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Reducing Administrative Distractions

RAD program works on Sailors' ideas to eliminate distractions

"This began with the CNO," said Rear Adm. Herman Shelanski, talking about the Reduce Administrative Distractions program. "He'd been out around the fleet talking with the Sailors. And a lot of them really liked his warfighting first premise when he took over.

They said, 'you know CNO we like that and we believe in it, but we really don't have the time. We are caught up in the administrative part of our daily lives.' So he came back from that, and he wanted to do something about it."

What he did was listen to those Sailors. He set up a team to investigate the claims these Sailors were making and to find out what was going on.

"We hear about the administrative burdens and distractions, but we wanted to hear it directly from the Sailors," said Shelanski. "So we opened up a website, called the Reduce Administrative Distraction website on the Web. We wanted it to be accessible to all Sailors even when they were off duty."

More than 8,000 Sailors wrote in ideas, and those ideas were crowd sourced.

"It was an interactive website," said Shelanski. "So when a Sailor posts to the Web with an idea, other Sailors comment on it and say,' Yep, that's a great idea, I agree, it's the same thing in my community.' And what that does is it builds up a consensus and people vote on an idea. We had more than 91,000 votes, so there was a big contribution from the fleet; a lot of passion out there about some of things that we consider administrative distractions."

"It was a good feeling and kind of surprising to have my idea selected, but it's something people I work with have complained about before," said HM1 Virgil Newton, with Underwater Construction Team One in Little Creek, Va.

Newton is an independent duty hospital corpsman who recognized a severe flaw in the medical reporting system. With all of the programs that track medical readiness, he was concerned about a disconnect between many of the Navy's medical reporting programs; none of them were able to talk to each other.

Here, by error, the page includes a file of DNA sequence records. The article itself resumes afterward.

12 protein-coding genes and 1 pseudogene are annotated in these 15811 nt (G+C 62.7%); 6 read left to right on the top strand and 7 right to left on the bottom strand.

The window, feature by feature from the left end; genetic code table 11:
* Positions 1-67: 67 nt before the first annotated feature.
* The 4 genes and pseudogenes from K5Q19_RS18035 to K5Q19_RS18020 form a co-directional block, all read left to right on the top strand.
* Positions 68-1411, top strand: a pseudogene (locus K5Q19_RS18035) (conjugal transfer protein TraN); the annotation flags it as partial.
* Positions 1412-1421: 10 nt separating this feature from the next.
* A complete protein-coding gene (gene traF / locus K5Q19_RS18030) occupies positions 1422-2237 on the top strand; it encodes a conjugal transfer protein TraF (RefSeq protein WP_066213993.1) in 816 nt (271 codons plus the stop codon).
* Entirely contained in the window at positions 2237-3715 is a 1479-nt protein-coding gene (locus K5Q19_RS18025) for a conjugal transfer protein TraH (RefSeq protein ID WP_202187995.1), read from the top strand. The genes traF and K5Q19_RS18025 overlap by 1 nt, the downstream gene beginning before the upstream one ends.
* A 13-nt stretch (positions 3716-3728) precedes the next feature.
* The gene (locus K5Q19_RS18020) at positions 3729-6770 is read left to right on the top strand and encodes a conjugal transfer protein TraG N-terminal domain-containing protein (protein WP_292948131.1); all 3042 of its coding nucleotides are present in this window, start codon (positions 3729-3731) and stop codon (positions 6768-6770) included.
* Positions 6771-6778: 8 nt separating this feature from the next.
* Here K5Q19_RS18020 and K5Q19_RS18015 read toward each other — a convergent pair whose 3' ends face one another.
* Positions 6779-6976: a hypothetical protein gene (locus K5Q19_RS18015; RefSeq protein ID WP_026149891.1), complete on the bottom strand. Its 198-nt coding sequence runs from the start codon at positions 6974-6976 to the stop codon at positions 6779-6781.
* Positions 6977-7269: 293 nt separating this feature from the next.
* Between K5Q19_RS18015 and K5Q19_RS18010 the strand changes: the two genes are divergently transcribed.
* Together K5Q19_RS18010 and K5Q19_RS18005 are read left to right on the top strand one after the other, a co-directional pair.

"If your PHA wasn't updated in the system quickly, you weren't allowed to participate in the PRT," said Newton. "And if I were to try and pull up your record in a military treatment facility I couldn't see the same things that I saw if I tried to pull up your record on a ship. They don't speak to each other. And especially for people as they move closer to retirement or separation, moving into the VA world, there are a lot of things that are going undocumented or that are being documented that don't translate into your VA record, which is hurting our Sailors at the end of the day."
So he took to the website with his concern, and his suggestion.

"What I think would be a good fix to the technology difficulties we have in the medical field is essentially one universal platform that can be used jointly in between the different services, and you can run different programs for X-rays for tracking readiness, and they can operate as applications," said Newton. "All these different applications will feed to this one database, or one platform that can be used tri-service. And it can be pulled up by commanders, live feed as things are being updated and you can operate it remotely. So if I were to detach on a ship and not be in a vicinity where I can use the Internet, I can still operate the programs. Then when I came back to port it would stream all that information into the database, which tracks tri-service information."